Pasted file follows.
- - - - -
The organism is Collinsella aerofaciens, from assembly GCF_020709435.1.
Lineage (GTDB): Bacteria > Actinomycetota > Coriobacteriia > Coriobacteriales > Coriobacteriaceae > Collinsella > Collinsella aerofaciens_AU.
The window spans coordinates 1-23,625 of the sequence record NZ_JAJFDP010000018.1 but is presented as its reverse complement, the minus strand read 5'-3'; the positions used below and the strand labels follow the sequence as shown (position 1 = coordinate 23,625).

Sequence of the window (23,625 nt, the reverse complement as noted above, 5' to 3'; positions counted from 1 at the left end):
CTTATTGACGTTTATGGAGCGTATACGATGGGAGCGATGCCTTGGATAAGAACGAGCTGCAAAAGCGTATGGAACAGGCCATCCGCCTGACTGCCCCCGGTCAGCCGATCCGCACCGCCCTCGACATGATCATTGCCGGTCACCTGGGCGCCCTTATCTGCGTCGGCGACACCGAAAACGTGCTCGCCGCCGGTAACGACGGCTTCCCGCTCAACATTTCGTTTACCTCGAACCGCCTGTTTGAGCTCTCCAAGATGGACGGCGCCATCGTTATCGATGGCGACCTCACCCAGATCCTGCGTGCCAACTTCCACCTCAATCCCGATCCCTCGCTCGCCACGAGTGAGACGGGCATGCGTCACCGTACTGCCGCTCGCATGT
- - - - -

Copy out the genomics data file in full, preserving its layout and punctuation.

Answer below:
The organism is Collinsella aerofaciens, from assembly GCF_020709435.1.
Lineage (GTDB): Bacteria > Actinomycetota > Coriobacteriia > Coriobacteriales > Coriobacteriaceae > Collinsella > Collinsella aerofaciens_AU.
The window spans coordinates 1-23,625 of the sequence record NZ_JAJFDP010000018.1 but is presented as its reverse complement, the minus strand read 5'-3'; the positions used below and the strand labels follow the sequence as shown (position 1 = coordinate 23,625).

Sequence of the window (23,625 nt, the reverse complement as noted above, 5' to 3'; positions counted from 1 at the left end):
CTTATTGACGTTTATGGAGCGTATACGATGGGAGCGATGCCTTGGATAAGAACGAGCTGCAAAAGCGTATGGAACAGGCCATCCGCCTGACTGCCCCCGGTCAGCCGATCCGCACCGCCCTCGACATGATCATTGCCGGTCACCTGGGCGCCCTTATCTGCGTCGGCGACACCGAAAACGTGCTCGCCGCCGGTAACGACGGCTTCCCGCTCAACATTTCGTTTACCTCGAACCGCCTGTTTGAGCTCTCCAAGATGGACGGCGCCATCGTTATCGATGGCGACCTCACCCAGATCCTGCGTGCCAACTTCCACCTCAATCCCGATCCCTCGCTCGCCACGAGTGAGACGGGCATGCGTCACCGTACTGCCGCTCGCATGT